Last week I wore a bracelet to remind me to look for the good.
It was not easy. I found myself dwelling on worst-case scenarios every day, but the bracelet served its purpose: it did remind me to take my eyes off the negative for even a short time to consider what was good in the situation.
So now I have a new one. This one is also blue and gold, and it has tiny charms on it.
The area I’m focusing on this week is Acceptance. Right now, this means:
- Accepting people exactly where they’re at.
- Accepting the things I cannot change.
- Accepting change.
- Accepting responsibility.
(It may mean more by the end of the week. )
I was complaining to my fiance last night about some people I don’t want to deal with, and he said, “Honey, why don’t you pray for them?”
(my honest response)
But the suggestion is kinda like rhubarb.
Bitter at first, but really okay after you get used to it.
No, maybe it’s like chewing on aspirin.
Whatever. I got over my initial response, and have decided that the tiny charms on my bracelet will represent people who get under my skin or take up space in my head. Heck, I’m thinking of them anyway, right? Might as well pray for them.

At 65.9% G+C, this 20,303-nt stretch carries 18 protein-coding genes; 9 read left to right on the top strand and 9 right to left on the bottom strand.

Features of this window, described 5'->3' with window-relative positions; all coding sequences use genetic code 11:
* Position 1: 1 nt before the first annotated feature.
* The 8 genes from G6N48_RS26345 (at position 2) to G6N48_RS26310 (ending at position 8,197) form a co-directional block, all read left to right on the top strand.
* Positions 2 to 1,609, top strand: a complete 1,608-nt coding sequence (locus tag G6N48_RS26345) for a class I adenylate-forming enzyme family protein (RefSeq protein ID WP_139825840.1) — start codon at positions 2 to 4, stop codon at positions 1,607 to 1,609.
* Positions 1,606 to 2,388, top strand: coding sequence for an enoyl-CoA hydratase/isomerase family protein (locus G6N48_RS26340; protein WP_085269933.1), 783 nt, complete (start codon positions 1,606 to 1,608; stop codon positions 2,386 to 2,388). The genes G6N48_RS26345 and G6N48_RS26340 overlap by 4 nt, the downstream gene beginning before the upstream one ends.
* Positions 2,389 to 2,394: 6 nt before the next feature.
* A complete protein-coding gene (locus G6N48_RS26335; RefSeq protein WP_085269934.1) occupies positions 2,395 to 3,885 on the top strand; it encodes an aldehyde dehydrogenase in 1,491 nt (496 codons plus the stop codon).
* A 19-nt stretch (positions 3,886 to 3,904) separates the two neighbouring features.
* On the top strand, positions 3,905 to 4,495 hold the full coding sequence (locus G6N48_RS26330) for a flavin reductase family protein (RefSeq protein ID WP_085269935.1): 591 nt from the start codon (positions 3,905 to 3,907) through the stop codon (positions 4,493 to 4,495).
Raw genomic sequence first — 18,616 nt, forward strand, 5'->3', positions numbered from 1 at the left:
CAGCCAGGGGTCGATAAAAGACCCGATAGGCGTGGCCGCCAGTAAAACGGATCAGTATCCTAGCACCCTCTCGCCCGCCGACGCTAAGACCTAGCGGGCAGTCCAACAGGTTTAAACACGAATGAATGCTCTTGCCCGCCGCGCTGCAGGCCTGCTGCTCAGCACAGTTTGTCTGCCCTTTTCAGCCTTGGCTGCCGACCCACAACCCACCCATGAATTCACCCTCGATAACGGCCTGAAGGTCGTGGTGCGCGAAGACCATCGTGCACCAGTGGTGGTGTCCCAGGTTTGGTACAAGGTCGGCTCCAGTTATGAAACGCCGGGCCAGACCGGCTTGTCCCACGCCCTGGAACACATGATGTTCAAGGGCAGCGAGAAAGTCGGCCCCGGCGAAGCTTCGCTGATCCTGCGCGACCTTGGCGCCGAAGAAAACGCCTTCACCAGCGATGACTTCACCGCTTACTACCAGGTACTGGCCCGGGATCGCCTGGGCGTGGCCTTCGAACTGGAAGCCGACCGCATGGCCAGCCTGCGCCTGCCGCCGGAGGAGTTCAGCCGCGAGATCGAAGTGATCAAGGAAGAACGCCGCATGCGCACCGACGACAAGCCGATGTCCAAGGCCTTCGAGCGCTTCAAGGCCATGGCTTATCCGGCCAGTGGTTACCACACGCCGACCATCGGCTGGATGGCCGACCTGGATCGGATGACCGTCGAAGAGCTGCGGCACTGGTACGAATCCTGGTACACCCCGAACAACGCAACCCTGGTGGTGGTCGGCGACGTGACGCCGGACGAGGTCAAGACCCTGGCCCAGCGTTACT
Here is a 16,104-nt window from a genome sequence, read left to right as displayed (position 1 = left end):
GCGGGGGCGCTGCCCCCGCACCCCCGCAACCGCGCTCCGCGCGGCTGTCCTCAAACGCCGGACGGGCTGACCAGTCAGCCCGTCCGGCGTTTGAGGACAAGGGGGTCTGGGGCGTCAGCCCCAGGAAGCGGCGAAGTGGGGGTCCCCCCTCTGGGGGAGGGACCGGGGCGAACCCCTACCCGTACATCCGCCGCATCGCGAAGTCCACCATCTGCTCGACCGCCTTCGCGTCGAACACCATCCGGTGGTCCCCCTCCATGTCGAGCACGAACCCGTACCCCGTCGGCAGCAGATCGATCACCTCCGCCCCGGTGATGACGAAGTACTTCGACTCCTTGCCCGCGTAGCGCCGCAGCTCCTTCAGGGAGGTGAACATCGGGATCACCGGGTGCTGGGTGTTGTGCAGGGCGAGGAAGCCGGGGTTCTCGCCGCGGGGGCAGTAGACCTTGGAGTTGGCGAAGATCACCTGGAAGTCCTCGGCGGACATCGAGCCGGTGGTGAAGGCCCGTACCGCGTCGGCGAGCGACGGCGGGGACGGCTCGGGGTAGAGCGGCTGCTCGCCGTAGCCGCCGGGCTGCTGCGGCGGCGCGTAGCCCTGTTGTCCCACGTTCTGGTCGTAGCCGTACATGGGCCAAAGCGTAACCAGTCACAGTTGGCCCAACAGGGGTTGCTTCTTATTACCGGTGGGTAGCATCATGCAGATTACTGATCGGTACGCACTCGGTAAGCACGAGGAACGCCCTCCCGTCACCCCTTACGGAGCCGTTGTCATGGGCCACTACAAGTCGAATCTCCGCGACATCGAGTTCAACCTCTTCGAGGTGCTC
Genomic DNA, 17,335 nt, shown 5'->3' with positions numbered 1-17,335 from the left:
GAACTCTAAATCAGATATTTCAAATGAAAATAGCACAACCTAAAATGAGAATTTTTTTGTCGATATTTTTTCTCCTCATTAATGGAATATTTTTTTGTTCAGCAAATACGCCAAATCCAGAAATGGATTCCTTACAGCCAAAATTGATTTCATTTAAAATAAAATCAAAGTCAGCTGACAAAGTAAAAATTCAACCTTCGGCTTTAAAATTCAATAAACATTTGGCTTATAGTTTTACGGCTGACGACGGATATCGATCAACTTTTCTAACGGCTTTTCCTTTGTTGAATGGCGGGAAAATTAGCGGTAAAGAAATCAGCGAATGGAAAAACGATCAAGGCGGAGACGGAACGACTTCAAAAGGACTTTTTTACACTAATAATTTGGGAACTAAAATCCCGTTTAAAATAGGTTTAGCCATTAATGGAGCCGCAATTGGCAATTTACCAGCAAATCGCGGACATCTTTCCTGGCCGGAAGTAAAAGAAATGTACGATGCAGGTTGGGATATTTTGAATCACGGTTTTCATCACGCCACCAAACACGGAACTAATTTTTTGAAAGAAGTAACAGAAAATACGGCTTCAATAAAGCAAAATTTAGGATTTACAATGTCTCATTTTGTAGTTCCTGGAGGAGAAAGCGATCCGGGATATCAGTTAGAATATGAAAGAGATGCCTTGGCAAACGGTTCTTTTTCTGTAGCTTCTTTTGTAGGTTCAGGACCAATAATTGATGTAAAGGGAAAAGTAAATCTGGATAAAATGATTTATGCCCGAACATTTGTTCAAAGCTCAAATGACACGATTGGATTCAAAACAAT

I have since discovered that I don’t know how to pray for people I don’t like.
I am begrudgingly accepting that I don’t like them, and likewise accepting that I honestly do not want to pray for them.
So I’m starting with small steps: first I will look for change in myself that has resulted from rubbing against that sandpaper. What have I done as a result of my encounters with them?
A few months ago, I shined light on a problem of bullying in a public place. (I can’t get more specific than this, sorry.) This was not fully well-received. People really don’t want you upsetting the status- quo. (Actually, it might have been better-received than I know. I was very busy focusing on the negative. This was pre-bracelet, ok.
I had no horse in the race–I was not personally bullied by this person, but I have been told many stories since 2003 by people who HAVE been or who have dealt with the effects. I finally spoke up when I witnessed it first-hand at a major meeting. What I really wanted to do was to open a dialogue about bullying so that it could be openly discussed. This didn’t happen, and it discouraged me.
So I decided to find a way to incorporate anti-bullying into my composition class, at the very least so that I could build awareness, and again, open up the conversation. I have done this, and although I cannot know the full scope of influence this class will have had on my students, I know that I made a difference. And I did it because of that sandpaper. I wouldn’t have done it otherwise.
So I must be thankful for the sandpaper.
Ah. This is going to take some time.